Cauffiel Technologies is now looking to develop laboratory-size pre-treatment plants for company or university research and development operations to convert cellulosic material to C5 and C6 sugars from algae, corn fibers, switch grass, wood chips and other plant life.

Cellulosic materials are commonly known as lignocellulose or hemicellulose molecules found in plant life such as fast-growing switch grass, which requires little water and grows 12 feet high with roots eight feet deep. Hemicellulose is found in corncobs and stalks known as corn stover, Sorghum trees and even fast-growing algae.

“There are many processes being used to convert cellulosic material into ethanol, but they are costly, require a large amount of energy to burn the material and create pollution,” Cauffiel said.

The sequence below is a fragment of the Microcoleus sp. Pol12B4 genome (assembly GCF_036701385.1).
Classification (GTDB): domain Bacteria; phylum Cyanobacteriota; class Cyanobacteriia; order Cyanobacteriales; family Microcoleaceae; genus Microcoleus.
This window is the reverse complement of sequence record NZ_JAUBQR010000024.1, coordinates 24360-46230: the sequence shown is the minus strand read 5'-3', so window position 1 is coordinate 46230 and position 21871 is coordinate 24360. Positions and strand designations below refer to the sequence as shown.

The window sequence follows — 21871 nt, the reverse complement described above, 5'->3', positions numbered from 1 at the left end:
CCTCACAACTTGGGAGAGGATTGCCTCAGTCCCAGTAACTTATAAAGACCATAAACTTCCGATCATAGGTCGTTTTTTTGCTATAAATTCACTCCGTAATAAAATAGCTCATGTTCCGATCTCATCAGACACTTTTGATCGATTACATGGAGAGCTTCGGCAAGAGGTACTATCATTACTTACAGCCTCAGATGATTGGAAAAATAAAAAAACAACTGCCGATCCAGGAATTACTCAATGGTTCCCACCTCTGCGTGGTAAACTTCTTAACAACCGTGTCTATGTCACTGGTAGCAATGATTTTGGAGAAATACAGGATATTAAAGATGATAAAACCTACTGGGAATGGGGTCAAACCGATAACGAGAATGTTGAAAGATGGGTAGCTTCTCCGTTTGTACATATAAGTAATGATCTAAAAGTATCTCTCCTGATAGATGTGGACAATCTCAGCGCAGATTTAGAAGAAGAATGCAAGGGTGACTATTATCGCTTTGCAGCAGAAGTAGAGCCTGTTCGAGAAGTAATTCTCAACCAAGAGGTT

“Another recent process is using super bugs,” he said. “Everyone knows that fungus and termites love wood.”

Numerous companies and universities are researching the creation of super bugs with genetic engineering. Super bugs chew up wood or cellulosic material quickly and give off ethanol.

“Super bugs can be dangerous and must be confined,” said Cauffiel, who has developed a method known as steam explosion. The steam explosion will speed up the process of breaking down cellulosic material by helping super bugs digest material faster.

Heating the material up to 500 degrees at 500 pounds per square inch on a continuous basis causes the material to explode out of the machine and into a flash tank. The exploded material consisting of C5 and C6 sugars and lignin will be ready for the super bugs to digest easier.

“Once you have a good steam explosion, you can convert the C5 and C6 sugars into ethanol or butanol,” Cauffiel said. “Many scientists and universities around the country have heard about us, and we have received many phone calls about it.”